It would be better if all of the $100,000 in charitable donations the children made were tax deductible in the decade after their benefactor dies (and during their peak earning years). And the possible coming 2026 deduction changes could make this possible. But even so, the children would still be required to donate in an accelerated fashion to avoid the punitive nature of the SECURE Act. And that defeats the owner’s purpose of helping the children fund their normal annual charitable gifts with pretax dollars over their entire lifetimes.

So donor-advised funds could still come into play, even if 2026 brings better tax news. If these charitable accounts are funded with IRA or 401(k) account proceeds at the owner’s passing, it will not only minimize the SECURE Act’s thorny consequences, but it will also help the children avoid income taxes completely on the funds they release to charity each year. The donor-advised fund established by the parents allows the children to make their annual charitable donations using pretax dollars, the SECURE Act notwithstanding.

If the parents opt not to establish donor-advised fund accounts for their children, there may be one other avenue available for the kids to use pretax moneys for charity. If it’s after 2025, and if either the standard deduction or the state and local income tax deduction has been restored to its previous level, the children inheritors could instead donate some IRA proceeds to donor-advised funds they establish themselves, using these funds to make their own future gifts. This possibility exists even before 2026 for a child who has a significant mortgage interest deduction (for example, more than $15,000 for a married couple filing jointly). The problem, of course, is that the children may not be forward-thinking enough to take this wise step on their own.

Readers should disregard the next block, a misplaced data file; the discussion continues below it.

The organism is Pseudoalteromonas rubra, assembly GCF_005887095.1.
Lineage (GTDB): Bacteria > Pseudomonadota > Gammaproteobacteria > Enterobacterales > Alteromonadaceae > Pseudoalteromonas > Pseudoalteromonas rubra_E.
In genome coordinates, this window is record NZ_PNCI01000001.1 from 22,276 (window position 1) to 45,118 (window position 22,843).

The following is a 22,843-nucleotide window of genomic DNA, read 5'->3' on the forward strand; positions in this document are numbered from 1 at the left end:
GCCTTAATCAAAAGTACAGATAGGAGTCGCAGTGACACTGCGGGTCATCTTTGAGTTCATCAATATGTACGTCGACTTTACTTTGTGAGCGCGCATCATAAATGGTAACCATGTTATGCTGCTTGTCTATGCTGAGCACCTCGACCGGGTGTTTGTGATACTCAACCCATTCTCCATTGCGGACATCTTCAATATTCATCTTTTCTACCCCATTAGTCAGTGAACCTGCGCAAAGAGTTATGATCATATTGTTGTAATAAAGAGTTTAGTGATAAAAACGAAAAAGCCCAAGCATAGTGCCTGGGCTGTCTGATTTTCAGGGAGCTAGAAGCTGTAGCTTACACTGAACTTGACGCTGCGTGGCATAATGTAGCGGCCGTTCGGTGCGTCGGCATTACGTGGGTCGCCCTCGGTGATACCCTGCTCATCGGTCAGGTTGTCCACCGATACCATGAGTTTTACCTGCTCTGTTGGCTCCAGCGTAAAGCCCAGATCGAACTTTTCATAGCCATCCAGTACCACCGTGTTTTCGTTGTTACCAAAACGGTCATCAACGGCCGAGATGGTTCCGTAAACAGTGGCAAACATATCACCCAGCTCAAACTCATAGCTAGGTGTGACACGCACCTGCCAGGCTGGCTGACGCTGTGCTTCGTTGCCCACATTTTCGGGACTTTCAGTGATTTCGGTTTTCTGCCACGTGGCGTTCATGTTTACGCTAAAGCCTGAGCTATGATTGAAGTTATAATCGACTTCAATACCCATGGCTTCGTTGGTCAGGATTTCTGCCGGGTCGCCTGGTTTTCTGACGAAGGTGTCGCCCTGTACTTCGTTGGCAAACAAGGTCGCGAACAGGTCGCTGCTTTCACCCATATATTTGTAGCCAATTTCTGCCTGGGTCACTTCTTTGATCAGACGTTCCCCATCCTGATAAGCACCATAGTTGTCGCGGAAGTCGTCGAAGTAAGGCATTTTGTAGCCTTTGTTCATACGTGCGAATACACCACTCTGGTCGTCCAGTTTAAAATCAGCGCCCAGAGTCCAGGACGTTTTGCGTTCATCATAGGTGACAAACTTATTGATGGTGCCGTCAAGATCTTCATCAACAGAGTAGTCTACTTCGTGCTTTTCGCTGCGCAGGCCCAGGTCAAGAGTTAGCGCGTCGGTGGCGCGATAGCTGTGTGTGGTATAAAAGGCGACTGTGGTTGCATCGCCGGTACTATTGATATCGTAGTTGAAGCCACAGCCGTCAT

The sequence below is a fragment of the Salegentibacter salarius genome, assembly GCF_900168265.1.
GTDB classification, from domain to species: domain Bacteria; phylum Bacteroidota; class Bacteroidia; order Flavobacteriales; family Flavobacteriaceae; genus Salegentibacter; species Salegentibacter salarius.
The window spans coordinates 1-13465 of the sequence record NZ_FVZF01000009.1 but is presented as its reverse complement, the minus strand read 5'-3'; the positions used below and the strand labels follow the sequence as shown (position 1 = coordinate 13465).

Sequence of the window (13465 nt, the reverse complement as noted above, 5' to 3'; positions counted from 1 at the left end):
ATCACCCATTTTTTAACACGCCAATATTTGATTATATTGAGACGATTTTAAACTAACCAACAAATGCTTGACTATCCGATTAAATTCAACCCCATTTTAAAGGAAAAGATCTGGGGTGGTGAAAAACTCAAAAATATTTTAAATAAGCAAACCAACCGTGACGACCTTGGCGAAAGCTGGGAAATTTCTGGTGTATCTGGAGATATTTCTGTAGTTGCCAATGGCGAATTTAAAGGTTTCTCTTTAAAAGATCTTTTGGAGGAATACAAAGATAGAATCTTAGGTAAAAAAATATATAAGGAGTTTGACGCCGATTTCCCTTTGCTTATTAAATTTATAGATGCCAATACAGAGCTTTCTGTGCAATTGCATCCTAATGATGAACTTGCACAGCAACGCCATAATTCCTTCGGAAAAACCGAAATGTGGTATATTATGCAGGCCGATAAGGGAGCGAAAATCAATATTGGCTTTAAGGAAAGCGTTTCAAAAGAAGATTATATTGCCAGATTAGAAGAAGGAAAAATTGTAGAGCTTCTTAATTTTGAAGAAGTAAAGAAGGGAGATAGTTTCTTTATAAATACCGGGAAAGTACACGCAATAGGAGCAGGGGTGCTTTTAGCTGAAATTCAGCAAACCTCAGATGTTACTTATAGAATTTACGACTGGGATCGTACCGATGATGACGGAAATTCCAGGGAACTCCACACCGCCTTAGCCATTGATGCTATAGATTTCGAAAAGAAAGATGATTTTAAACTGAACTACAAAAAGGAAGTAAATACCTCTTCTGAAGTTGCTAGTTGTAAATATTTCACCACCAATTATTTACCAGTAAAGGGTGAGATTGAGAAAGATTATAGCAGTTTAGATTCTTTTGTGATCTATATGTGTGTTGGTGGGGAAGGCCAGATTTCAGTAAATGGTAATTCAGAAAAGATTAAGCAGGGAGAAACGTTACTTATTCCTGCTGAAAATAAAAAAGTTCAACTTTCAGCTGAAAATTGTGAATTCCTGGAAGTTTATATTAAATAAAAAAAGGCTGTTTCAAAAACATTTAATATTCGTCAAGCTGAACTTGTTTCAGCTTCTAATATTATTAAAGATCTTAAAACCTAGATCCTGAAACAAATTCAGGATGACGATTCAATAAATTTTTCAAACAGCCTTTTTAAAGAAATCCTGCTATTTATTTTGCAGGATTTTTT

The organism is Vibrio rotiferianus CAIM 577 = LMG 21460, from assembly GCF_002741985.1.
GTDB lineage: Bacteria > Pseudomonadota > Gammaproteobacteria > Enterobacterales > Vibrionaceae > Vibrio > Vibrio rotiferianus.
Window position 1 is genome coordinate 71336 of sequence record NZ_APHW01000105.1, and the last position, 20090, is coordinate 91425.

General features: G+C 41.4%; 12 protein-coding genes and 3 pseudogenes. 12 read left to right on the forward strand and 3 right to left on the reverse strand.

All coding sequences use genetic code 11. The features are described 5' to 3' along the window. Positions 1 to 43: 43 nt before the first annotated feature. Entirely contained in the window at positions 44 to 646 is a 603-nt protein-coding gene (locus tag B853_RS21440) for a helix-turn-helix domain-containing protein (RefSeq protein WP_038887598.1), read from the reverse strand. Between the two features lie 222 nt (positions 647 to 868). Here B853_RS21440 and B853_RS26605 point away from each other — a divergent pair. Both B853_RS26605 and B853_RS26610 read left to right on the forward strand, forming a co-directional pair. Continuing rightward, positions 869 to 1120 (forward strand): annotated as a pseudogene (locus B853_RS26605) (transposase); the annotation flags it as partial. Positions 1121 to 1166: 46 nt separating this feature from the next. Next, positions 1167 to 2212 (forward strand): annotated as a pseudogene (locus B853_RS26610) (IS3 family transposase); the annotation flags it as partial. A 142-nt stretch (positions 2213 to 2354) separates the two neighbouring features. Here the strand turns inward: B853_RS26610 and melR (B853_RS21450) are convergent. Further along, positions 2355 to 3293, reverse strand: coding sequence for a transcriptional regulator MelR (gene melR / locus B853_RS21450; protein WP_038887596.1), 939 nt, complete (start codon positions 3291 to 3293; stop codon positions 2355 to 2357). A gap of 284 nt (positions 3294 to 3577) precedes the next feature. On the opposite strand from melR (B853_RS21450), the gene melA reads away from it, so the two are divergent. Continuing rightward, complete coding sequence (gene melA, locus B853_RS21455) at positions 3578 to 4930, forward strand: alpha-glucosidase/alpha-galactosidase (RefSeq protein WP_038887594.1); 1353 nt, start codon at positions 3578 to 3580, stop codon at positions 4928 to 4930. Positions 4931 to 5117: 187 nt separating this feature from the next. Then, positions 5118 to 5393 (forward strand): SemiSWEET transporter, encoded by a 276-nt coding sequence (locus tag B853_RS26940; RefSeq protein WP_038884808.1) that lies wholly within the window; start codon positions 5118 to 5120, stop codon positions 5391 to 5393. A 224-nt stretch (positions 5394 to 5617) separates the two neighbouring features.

For example, if a parent leaves each of two children a $1 million IRA, the children could each take $100,000 of that as taxable income, even during peak tax bracket years, and then offset all or most of it with tax-deductible charitable contributions to donor-advised funds of their own.  The children could then use these funds to make annual charitable donations for the rest of their lives.

Charitable planning this way not only makes sense, it takes only a phone call to the account owner’s favorite donor-advised fund to get started.  

James G. Blase, CPA, JD, LLM, has more than 40 years of experience as an estate planning attorney. He practices in St. Louis.


First « 1 2 » Next